MARGARET WARNER: West Point grad Valarie Austin retired as an Army lieutenant colonel after 21 years, including service as a military intelligence officer in the first Gulf War. Now pursuing a second college degree in computer science, Austin feels civilian students have little awareness of the current wars or the effort that goes into fighting them.

VALARIE AUSTIN: A lot of the students that are here, they have lived through 9/11 for the last 10 years. So they have almost begun to in some ways disassociate with it. It’s just something that’s happening over there.

MARGARET WARNER: These vets didn’t want to dwell on their wartime sacrifice. But on returning, they said, a gulf opened up with old friends and new ones.

Maryland senior Chris Day joined the Army for four years after high school, spending two tours in Afghanistan. He found it tough adjusting when he moved back and into a freshman dorm.

CHRIS DAY, University of Maryland: You know, I couldn’t relate. I was so happy and motivated to be here, and they were just, you know, crying about having to wake up for an 8:00 a.m. class. And I was like pumped to go to an 8:00 a.m. class and glad I wasn’t waking up before the sun rose, you know?

And so they, students, the perceptions are completely different, and, you know, where I feel as though we’re a whole lot more grateful for the small things that, you know, color, like, outside, there’s grass and there’s a sun that doesn’t have dust over it.

MARGARET WARNER: This doesn’t surprise Maryland professor David Segal, who directs a military organization research center there and consulted on the poll.

DAVID SEGAL, University of Maryland: The veterans are older than our regular undergraduate students coming right out of high school. They have had life experiences that the other students haven’t had. And they certainly feel that the other students tend not to understand what they have been through. And they’re absolutely right.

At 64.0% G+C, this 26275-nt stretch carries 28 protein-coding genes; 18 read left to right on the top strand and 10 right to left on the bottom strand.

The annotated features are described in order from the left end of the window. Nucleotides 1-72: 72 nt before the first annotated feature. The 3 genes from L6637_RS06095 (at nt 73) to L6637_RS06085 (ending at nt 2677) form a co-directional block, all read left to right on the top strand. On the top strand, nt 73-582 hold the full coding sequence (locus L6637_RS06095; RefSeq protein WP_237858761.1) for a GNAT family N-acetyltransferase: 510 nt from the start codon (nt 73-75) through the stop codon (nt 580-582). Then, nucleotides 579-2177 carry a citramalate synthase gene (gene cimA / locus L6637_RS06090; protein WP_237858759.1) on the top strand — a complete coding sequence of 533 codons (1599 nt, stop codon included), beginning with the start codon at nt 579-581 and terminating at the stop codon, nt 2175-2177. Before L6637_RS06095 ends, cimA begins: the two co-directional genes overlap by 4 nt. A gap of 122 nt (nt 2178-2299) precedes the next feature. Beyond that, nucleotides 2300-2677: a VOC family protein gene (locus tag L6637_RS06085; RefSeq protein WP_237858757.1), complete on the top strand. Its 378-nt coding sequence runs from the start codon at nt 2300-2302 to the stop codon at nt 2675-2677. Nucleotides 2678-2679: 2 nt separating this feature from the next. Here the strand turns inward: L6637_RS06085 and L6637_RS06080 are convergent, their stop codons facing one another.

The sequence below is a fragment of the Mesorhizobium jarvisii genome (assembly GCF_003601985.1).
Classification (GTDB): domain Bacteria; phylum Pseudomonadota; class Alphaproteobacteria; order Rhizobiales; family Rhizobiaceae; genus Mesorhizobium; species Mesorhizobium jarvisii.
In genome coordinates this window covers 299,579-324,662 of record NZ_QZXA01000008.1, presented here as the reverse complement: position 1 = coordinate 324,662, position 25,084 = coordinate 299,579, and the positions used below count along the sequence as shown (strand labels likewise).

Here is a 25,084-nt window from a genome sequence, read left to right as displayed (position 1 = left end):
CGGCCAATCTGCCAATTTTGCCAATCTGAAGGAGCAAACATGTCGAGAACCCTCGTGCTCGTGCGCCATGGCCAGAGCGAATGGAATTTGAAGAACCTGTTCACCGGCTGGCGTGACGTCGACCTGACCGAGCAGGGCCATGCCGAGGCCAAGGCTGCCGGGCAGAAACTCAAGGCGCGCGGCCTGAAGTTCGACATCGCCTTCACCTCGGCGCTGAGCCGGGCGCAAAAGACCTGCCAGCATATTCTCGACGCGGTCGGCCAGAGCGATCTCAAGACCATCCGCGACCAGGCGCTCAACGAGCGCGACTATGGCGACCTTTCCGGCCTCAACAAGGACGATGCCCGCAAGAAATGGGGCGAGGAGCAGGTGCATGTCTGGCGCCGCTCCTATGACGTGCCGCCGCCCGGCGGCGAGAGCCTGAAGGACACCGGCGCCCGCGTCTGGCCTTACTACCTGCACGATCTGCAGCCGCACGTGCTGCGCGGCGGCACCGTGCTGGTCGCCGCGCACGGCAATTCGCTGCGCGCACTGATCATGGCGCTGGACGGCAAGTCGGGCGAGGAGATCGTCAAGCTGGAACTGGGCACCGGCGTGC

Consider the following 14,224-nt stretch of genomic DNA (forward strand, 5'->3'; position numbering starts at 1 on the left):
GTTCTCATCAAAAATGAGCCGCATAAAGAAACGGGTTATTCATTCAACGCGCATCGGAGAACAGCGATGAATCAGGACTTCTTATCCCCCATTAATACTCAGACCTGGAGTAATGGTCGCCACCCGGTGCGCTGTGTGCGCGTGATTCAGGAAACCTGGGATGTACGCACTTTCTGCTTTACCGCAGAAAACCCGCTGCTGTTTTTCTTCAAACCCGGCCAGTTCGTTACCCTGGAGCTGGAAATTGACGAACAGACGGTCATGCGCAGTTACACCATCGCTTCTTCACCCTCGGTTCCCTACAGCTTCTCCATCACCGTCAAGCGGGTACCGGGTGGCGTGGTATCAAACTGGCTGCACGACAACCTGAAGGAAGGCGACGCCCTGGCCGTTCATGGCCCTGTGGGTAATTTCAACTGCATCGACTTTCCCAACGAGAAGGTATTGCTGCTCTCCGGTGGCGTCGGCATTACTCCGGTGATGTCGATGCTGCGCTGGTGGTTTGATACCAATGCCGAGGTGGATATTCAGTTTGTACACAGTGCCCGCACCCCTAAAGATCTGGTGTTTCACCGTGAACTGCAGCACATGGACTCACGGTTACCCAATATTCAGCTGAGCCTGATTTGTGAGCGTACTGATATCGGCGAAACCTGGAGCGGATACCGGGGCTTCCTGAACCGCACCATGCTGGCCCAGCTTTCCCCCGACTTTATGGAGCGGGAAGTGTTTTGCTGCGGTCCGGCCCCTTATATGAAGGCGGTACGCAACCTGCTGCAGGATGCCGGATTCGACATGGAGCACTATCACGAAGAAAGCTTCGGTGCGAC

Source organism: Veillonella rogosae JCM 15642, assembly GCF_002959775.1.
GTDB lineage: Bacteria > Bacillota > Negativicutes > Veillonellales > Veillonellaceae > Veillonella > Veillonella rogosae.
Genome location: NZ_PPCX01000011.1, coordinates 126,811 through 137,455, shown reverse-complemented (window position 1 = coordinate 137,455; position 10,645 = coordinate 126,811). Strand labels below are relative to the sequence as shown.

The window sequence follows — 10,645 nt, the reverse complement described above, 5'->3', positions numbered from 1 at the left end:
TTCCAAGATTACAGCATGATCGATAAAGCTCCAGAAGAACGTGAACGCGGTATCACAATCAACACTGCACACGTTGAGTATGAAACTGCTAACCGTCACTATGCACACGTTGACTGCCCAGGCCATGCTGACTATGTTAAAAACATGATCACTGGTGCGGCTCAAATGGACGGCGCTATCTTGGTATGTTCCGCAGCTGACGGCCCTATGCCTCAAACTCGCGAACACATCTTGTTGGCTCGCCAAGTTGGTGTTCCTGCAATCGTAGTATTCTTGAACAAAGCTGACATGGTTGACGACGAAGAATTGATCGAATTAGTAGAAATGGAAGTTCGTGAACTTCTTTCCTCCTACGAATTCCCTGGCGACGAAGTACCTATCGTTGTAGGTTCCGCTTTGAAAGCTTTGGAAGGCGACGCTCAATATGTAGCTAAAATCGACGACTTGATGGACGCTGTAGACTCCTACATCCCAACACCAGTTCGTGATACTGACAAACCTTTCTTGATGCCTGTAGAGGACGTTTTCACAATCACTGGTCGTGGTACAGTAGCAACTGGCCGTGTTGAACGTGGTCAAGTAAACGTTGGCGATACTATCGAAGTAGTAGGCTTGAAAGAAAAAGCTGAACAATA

MARGARET WARNER: But it’s more than the age difference. These vets say few of their fellow students or professors even ask about what they have been through.

HENRY CARBAJALES: I will get this randomly, where I would just — I guess they call it a 1,000-yard stare. As for my teachers, fellow peers, I don’t really talk about what I have done, what I — just, yes, I was in the service, and that’s it. They don’t really ask any questions.

SHELLY BURGOYNE, University of Maryland: You know, veterans coming home aren’t — A., they are not victims. They have experienced something hard. They have come back. They are stronger from it. And they are normal Americans trying to live their life.

MARGARET WARNER: Master’s degree student Shelly Burgoyne, a retired 37-year-old Army lieutenant with two tours in Iraq, thinks post-9/11 vets are having a tough time reentering civilian life because they’re such an anomaly in their generation.

SHELLY BURGOYNE: When men came back from World War II, they all had served, so there was a common — a commonality. And they had a community of people around them that understood them on a daily basis. And they integrated back into society well.